Suvendu Adhikari -- friend-turned-bitter foe of Bengal Chief Minister Mamata Banerjee -- rarely made national headlines when he was with the Trinamool Congress. But his exit from the party, induction in the BJP and now the face-off with Ms Banerjee from Nandigram, have suddenly made him a household name, especially with the buzz over in the coming elections in the state.
A minister in Mamata Banerjee's government handling transport and irrigation, Mr Adhikari walked out of the party in December. Insiders said the 50-year-old -- seen as one of the leaders with a most promising career -- was hugely upset since the induction and rapid rise of Abhishek Banerjee, the nephew of the Chief Minister.
Several leaders before Mr Adhikari had trod the same road. The first of them was Mukul Roy, who was considered the closest confidant, troubleshooter and political advisor of Mamata Banerjee. Many considered him one of the party's keenest strategists.
Trinamool shrugged off Mukul Roy's exit as the self-preserving manoeuvre of a leader accused in several cases. In case of Mr Adhikari, the party branded him an opportunist.
Party insiders, however, admit off the record that the exit of Mr Adhikari may pinch, especially in his stronghold that lies across four districts and 30-plus seats.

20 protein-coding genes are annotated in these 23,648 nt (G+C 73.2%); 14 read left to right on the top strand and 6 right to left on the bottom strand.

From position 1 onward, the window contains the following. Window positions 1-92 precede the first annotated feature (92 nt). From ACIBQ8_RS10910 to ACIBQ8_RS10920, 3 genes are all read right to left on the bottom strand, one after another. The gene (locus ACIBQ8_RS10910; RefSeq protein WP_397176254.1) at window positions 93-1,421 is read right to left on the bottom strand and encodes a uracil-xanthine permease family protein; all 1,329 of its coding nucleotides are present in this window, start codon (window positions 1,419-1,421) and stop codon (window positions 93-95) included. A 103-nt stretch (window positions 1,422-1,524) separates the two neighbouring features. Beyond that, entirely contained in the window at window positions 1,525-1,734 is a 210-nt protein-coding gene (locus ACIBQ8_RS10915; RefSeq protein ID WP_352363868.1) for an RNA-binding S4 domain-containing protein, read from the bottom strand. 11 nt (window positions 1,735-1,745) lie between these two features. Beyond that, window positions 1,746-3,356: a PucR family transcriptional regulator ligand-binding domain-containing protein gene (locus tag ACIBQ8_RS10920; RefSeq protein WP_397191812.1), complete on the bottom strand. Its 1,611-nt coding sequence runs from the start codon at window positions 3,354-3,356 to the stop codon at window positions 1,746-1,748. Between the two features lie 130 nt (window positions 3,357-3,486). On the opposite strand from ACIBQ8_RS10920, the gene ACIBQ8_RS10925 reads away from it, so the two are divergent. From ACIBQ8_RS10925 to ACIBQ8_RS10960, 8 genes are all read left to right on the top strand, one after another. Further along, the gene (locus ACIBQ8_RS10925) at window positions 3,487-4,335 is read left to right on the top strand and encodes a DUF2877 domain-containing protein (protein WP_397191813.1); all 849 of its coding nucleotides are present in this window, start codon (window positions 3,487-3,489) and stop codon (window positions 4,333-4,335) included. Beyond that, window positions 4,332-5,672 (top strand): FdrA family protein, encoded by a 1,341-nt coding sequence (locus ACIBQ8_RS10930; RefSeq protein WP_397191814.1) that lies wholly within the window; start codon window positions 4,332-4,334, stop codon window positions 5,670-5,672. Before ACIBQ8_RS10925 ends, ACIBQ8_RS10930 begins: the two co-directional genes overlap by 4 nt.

Mr Adhikari, the son of veteran political leader and three-time MP Sishir Adhikari, has influence over Jangalmahal -- the forested area in the western part of the state that was once a Maoist hotbed.
From his home turf of East Midnapore, his influence stretched across West Midnapur, Bankura and Purulia an area that accounts for 63 assembly seats.
Mr Adhikari had made his disapproval clear before he quit, vocally opposing the role given to poll strategist Prashant Kishor ahead of elections.
Mr Kishor's advent had created expectations that his presence would help smooth the path of Abhishek Banerjee to the top job in future.
Mr Adhikari first quit the post in Mamata Banerjee's ministry as a warning. Later he joined the BJP, which, with 200 seats as target, is fighting tooth and nails to unseat Mamata Banerjee.
That their battleground would be Nandigram was expected. Mr Adhikari had won the seat for the party in 2016.
But he is also seen as the architect of the huge build-up the party had got in the area with the anti-land acquisition movement that started in 2007. When Ms Banerjee won the 2011 assembly elections, bringing the 35-year-old Left citadel crashing, Nandigram was seen as the tinderbox.
With her streetfighter credentials, Mamata Banerjee was not ready to leave the field to him. Within days, she announced her candidature, withdrawing from Kolkata's Bhowanipur, seen as a safe seat.
Mr Adhikari is not pulling punches. While his followers have declared Ms Banerjee an "outsider" in Nandigram and him the son of the soil, today he accused Ms Banerjee of suppressing facts about six cases against her in her election affidavit.
At a programme held in Nandigram in memory of the martyrs of 2007, he labelled Ms Banerjee an "opportunist" as well, saying, "Fourteen people were martyred in police firing in 2007. I have been coming here every year since 2008 to pay tribute to the sacrifices made by the people of Nandigram. Whether it is an election season or not, it hardly matters to me, unlike the opportunists who are now coming to this place".